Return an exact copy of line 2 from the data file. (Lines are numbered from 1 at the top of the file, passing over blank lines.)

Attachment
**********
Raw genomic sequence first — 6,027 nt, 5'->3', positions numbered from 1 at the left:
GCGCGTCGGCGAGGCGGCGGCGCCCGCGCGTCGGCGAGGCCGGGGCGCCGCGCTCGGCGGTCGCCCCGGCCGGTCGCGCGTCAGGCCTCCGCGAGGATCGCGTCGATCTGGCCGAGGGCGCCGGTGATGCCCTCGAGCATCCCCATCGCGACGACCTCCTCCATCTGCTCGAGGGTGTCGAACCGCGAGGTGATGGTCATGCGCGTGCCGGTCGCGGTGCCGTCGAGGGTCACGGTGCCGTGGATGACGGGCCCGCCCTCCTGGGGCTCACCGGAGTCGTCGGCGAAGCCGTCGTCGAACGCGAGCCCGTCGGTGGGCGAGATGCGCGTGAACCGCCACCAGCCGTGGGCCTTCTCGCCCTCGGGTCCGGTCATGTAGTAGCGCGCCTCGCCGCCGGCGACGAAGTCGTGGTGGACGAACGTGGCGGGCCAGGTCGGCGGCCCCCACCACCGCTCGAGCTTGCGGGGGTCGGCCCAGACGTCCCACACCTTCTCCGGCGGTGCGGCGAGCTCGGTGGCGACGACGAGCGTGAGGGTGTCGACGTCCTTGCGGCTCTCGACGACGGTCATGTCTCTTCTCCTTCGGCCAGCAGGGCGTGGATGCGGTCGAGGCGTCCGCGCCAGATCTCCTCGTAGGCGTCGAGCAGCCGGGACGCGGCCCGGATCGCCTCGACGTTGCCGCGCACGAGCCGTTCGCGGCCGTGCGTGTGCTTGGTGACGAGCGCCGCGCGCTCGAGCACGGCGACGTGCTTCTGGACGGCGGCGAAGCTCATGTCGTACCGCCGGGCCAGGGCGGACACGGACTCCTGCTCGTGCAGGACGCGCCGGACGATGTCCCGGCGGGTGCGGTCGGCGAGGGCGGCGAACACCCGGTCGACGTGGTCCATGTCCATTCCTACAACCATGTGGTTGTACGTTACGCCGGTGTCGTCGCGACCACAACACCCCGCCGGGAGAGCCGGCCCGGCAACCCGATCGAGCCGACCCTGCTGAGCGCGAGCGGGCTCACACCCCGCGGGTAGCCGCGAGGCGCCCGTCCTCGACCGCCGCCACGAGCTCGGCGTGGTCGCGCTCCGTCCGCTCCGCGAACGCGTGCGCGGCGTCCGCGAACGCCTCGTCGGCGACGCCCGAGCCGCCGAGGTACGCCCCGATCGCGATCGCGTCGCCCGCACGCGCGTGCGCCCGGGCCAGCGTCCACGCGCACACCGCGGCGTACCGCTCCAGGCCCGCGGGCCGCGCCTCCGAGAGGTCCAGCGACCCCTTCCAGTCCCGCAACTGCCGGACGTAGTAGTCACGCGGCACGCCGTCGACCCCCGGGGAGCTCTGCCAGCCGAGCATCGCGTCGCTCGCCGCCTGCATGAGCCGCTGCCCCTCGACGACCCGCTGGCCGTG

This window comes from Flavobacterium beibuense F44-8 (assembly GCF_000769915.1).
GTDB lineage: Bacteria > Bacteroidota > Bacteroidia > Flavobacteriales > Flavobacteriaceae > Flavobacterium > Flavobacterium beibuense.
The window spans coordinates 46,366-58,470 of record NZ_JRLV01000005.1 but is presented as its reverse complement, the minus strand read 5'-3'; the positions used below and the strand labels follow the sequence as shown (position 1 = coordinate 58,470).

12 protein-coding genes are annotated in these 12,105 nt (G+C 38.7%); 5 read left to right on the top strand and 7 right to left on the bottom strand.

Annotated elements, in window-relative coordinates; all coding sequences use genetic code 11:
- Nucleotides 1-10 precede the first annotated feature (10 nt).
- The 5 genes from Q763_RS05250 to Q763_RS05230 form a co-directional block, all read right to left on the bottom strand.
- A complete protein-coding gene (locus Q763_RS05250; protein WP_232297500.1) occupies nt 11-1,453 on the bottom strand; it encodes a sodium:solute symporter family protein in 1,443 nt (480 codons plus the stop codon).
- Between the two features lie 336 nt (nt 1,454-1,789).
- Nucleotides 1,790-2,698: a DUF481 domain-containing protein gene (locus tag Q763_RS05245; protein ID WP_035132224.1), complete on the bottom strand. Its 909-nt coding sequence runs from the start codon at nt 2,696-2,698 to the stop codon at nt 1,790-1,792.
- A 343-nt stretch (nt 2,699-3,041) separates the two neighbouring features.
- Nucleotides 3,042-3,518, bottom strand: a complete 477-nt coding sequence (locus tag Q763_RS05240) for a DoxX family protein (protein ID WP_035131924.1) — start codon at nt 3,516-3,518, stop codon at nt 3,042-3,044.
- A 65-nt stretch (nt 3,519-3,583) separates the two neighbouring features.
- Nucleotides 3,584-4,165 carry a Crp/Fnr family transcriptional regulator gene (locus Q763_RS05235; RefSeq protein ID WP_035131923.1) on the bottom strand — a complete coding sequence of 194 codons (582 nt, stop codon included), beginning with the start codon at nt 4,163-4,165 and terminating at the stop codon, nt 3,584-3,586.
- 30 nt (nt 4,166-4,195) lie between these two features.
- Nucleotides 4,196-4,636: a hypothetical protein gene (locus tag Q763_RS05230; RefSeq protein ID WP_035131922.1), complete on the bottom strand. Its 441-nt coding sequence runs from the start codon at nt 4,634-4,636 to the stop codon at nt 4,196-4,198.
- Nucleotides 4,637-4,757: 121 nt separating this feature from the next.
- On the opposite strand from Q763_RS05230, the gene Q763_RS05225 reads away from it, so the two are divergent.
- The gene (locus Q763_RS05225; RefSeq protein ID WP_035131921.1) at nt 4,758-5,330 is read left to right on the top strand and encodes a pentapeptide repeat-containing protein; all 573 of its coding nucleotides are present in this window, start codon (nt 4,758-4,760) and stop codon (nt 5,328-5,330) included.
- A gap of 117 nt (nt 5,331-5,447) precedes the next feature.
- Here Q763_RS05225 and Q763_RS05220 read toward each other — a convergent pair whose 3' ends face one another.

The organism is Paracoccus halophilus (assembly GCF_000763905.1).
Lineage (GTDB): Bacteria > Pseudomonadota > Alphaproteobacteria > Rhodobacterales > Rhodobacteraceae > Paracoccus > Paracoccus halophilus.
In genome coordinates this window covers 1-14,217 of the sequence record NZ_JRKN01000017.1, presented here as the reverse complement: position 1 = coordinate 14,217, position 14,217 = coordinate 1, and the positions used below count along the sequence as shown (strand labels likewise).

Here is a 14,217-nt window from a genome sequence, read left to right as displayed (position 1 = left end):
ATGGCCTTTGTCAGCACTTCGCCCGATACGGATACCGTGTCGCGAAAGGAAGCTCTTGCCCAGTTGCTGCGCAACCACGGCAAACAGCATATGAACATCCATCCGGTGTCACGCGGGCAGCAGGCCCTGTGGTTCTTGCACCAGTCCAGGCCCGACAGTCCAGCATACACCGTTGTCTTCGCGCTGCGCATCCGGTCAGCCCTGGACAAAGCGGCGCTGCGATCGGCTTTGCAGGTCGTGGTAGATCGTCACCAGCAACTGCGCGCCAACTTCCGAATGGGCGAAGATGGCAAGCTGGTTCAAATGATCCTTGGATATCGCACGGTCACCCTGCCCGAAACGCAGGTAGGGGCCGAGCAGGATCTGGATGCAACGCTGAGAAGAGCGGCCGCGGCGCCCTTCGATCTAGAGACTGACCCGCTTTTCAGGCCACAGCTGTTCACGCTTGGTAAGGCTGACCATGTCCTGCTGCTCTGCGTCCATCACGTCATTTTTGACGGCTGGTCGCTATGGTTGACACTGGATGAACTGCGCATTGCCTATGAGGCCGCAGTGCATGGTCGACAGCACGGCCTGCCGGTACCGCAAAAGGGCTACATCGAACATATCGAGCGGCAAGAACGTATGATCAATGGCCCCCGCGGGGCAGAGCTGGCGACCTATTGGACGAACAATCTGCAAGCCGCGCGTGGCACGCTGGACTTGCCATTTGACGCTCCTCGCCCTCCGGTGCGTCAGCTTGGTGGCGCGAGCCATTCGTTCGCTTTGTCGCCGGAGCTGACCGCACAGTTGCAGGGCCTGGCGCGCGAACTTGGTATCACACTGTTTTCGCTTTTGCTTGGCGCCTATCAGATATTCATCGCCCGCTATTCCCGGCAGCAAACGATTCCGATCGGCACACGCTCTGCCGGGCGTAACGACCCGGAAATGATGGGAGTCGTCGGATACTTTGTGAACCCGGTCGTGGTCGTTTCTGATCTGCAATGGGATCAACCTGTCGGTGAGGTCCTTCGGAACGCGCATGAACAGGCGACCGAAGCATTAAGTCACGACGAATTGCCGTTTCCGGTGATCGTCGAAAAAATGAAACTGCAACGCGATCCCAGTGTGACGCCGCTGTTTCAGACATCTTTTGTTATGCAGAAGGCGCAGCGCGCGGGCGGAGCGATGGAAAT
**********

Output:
GCGCGTCGGCGAGGCGGCGGCGCCCGCGCGTCGGCGAGGCCGGGGCGCCGCGCTCGGCGGTCGCCCCGGCCGGTCGCGCGTCAGGCCTCCGCGAGGATCGCGTCGATCTGGCCGAGGGCGCCGGTGATGCCCTCGAGCATCCCCATCGCGACGACCTCCTCCATCTGCTCGAGGGTGTCGAACCGCGAGGTGATGGTCATGCGCGTGCCGGTCGCGGTGCCGTCGAGGGTCACGGTGCCGTGGATGACGGGCCCGCCCTCCTGGGGCTCACCGGAGTCGTCGGCGAAGCCGTCGTCGAACGCGAGCCCGTCGGTGGGCGAGATGCGCGTGAACCGCCACCAGCCGTGGGCCTTCTCGCCCTCGGGTCCGGTCATGTAGTAGCGCGCCTCGCCGCCGGCGACGAAGTCGTGGTGGACGAACGTGGCGGGCCAGGTCGGCGGCCCCCACCACCGCTCGAGCTTGCGGGGGTCGGCCCAGACGTCCCACACCTTCTCCGGCGGTGCGGCGAGCTCGGTGGCGACGACGAGCGTGAGGGTGTCGACGTCCTTGCGGCTCTCGACGACGGTCATGTCTCTTCTCCTTCGGCCAGCAGGGCGTGGATGCGGTCGAGGCGTCCGCGCCAGATCTCCTCGTAGGCGTCGAGCAGCCGGGACGCGGCCCGGATCGCCTCGACGTTGCCGCGCACGAGCCGTTCGCGGCCGTGCGTGTGCTTGGTGACGAGCGCCGCGCGCTCGAGCACGGCGACGTGCTTCTGGACGGCGGCGAAGCTCATGTCGTACCGCCGGGCCAGGGCGGACACGGACTCCTGCTCGTGCAGGACGCGCCGGACGATGTCCCGGCGGGTGCGGTCGGCGAGGGCGGCGAACACCCGGTCGACGTGGTCCATGTCCATTCCTACAACCATGTGGTTGTACGTTACGCCGGTGTCGTCGCGACCACAACACCCCGCCGGGAGAGCCGGCCCGGCAACCCGATCGAGCCGACCCTGCTGAGCGCGAGCGGGCTCACACCCCGCGGGTAGCCGCGAGGCGCCCGTCCTCGACCGCCGCCACGAGCTCGGCGTGGTCGCGCTCCGTCCGCTCCGCGAACGCGTGCGCGGCGTCCGCGAACGCCTCGTCGGCGACGCCCGAGCCGCCGAGGTACGCCCCGATCGCGATCGCGTCGCCCGCACGCGCGTGCGCCCGGGCCAGCGTCCACGCGCACACCGCGGCGTACCGCTCCAGGCCCGCGGGCCGCGCCTCCGAGAGGTCCAGCGACCCCTTCCAGTCCCGCAACTGCCGGACGTAGTAGTCACGCGGCACGCCGTCGACCCCCGGGGAGCTCTGCCAGCCGAGCATCGCGTCGCTCGCCGCCTGCATGAGCCGCTGCCCCTCGACGACCCGCTGGCCGTG